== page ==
Of course in 20 years time the idea about time will probably pop out of my head at some random moment when I need it least in some vague fashion along the lines of “I  remember reading some thing some where once…”

In sewing news… I have decided I just have to stop thinking about it too much. If I think too much about targets or deadlines or how much I have left to do it all gets a little too overwhelming where if I just keep plugging away at it, doing what I can do right now then I actually get more done. At the very least I enjoy myself more.

All my blocks

Standard

Started reading again this morning. At the moment Sartre is talking about acting and how or if  the way we act demonstrates our freedom. Specifically he is talking about abandon, the act of surrendering completely to sensation. So we abandon ourselves to fatigue, or pain or pleasure. He sees it as a way of trying to get back in touch with our bodies, and through our bodies the physical universe as a whole. It’s quite an interesting idea, I am getting the impression he doesn’t quite approve of the idea of abandon, and of course it doesn’t quite work if you believe that we are purely physical to start off with.

Am taking a bit of a chance and loading up photos of all the blocks I have finished so far. That means I actually have to go and sew some more tonight. Well it won’t kill me, I suppose.

Spam, freedom and positivity

Standard

What’s with all the spam comments? I don’t know why people even bother. They just get blocked by the spam blocker and then deleted by me. Though it does have the effect of adding to my general levels of annoyance.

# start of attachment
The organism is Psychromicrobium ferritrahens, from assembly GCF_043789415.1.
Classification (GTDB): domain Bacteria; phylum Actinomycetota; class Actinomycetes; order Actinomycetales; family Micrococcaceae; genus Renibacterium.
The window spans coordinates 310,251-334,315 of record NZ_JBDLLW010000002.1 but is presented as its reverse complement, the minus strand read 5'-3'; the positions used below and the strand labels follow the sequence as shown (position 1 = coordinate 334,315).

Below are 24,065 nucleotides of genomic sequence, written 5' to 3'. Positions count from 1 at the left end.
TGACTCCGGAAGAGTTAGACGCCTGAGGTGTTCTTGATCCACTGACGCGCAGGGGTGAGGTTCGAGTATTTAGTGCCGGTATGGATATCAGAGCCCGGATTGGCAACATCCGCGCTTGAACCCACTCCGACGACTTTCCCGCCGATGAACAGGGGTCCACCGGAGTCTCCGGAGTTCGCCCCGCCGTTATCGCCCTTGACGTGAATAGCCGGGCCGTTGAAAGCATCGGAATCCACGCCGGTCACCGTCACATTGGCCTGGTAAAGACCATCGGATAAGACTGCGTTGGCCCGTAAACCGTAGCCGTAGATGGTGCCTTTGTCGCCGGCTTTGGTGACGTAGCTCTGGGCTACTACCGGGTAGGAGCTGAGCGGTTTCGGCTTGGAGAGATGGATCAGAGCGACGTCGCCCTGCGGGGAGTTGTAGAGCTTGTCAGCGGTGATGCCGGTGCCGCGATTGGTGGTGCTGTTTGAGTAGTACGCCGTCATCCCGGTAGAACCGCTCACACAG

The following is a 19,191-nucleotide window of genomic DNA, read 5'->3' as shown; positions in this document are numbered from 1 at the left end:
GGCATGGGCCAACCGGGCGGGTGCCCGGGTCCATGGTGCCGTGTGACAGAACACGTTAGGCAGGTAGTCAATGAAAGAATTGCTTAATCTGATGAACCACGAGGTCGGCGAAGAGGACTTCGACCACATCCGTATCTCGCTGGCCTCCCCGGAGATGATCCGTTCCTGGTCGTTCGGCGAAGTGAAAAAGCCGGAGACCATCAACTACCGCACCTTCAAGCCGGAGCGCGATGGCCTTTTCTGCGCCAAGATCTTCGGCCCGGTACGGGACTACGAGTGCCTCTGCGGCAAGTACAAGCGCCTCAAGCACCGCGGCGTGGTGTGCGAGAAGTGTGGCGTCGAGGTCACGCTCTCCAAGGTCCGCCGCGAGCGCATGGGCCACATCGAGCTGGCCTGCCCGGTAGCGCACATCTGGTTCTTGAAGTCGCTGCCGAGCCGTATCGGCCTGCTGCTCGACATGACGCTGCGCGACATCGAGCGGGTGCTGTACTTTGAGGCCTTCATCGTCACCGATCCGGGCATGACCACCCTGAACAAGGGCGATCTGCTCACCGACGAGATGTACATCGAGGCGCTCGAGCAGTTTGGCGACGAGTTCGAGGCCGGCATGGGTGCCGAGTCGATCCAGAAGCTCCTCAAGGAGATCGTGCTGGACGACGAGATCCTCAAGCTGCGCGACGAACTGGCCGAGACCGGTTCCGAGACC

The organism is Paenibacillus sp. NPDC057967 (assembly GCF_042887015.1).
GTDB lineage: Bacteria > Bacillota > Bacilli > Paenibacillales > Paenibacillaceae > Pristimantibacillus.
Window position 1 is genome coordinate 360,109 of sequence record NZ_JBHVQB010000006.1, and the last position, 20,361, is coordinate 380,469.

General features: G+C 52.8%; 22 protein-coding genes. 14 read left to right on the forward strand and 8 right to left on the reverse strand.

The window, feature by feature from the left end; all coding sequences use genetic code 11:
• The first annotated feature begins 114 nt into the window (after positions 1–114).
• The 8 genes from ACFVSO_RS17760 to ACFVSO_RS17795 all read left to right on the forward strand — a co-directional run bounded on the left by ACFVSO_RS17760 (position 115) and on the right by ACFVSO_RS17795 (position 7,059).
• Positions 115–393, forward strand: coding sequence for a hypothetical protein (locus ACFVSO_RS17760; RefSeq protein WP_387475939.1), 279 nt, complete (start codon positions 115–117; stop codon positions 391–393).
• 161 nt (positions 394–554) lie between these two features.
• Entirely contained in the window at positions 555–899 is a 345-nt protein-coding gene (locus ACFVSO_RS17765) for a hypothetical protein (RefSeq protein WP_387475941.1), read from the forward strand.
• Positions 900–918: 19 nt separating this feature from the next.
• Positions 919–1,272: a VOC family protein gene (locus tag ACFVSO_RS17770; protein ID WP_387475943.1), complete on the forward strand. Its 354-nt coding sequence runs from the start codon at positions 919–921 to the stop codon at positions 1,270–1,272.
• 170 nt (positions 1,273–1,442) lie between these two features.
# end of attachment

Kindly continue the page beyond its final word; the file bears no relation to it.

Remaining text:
On a slightly more positive note, I am feeling a great deal more positive about my goals. I have less than two hundred pages left to go and only 230 more blocks to make. While I only have 61 days left to my deadline, it is still only 4 pages and 4 blocks a day. 4 pages of the book I can do no problem, can’t guarantee that I will remember or understand what I have read but I can knock it over on the train on the way to work. 4 blocks a day is slightly more challenging, but still very workable especially if I do extra on the weekend. So overall I am thinking I have not done too badly, and even if I don’t make it on time I have still done more blocks than I would have done if I hadn’t set myself this challenge.

I am trying really hard at the moment to understand the topic of freedom, as presented by Sartre. He seems to think that we have to be free either all the time or not at all, which is fairly straight forward but its the reasoning behind it that is tricky. Not to mention the very challenging implications for our own lives, because if we are free all the time we are free even when we think we are not. So often we make excuses, it was my upbringing, or circumstances out of my control etc. but according to Sartre we choose what we value, and in choosing what we value we dictate our behaviour (and are therefore free) even when we aren’t consciously aware of choosing an act. So no more excuses.